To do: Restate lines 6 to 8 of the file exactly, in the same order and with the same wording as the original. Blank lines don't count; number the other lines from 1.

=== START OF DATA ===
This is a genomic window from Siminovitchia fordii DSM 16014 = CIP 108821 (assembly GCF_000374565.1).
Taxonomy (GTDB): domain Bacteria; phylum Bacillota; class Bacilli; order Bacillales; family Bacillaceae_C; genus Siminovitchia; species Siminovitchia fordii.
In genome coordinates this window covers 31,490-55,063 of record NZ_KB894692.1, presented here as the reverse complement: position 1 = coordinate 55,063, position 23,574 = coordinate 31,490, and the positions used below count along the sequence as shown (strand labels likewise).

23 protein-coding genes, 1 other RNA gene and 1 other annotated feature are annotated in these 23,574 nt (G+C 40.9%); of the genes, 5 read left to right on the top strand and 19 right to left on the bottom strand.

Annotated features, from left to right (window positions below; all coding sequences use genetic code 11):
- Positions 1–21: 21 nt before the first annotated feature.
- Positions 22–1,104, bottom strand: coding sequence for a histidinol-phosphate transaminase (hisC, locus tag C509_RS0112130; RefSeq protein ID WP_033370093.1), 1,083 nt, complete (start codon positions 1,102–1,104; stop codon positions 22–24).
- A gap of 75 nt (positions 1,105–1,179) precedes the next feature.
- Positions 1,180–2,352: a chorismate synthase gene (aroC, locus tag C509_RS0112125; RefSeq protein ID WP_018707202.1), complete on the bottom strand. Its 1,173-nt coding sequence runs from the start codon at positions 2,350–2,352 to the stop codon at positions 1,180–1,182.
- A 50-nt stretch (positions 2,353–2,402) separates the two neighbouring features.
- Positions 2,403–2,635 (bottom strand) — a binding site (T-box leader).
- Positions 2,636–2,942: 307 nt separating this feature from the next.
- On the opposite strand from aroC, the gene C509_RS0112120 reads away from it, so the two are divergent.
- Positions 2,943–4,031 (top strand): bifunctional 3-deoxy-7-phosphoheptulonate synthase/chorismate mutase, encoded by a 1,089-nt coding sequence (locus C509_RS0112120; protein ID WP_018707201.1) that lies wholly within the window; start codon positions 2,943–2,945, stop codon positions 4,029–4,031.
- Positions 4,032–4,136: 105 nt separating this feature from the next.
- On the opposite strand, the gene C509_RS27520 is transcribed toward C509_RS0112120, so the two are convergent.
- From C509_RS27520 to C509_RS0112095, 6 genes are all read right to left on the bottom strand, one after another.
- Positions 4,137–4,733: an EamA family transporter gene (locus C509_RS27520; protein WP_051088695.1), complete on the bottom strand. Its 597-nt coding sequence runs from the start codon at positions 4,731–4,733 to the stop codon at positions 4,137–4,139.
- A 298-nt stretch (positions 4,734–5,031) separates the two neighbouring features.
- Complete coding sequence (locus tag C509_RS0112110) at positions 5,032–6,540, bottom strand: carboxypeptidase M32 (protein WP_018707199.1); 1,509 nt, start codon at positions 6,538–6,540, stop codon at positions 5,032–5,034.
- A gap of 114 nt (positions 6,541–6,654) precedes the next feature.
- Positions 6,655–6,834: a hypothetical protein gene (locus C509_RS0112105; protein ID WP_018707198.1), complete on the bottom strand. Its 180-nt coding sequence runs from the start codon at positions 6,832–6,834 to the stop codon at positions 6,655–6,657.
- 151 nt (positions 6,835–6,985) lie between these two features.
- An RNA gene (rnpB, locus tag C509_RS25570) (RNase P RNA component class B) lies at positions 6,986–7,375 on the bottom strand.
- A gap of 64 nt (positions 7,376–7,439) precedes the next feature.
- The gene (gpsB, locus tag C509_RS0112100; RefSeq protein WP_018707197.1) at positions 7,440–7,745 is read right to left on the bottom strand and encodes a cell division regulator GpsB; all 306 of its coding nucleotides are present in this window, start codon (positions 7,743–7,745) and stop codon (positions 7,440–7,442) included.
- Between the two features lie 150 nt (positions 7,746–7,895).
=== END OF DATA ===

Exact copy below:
- Positions 1–21: 21 nt before the first annotated feature.
- Positions 22–1,104, bottom strand: coding sequence for a histidinol-phosphate transaminase (hisC, locus tag C509_RS0112130; RefSeq protein ID WP_033370093.1), 1,083 nt, complete (start codon positions 1,102–1,104; stop codon positions 22–24).
- A gap of 75 nt (positions 1,105–1,179) precedes the next feature.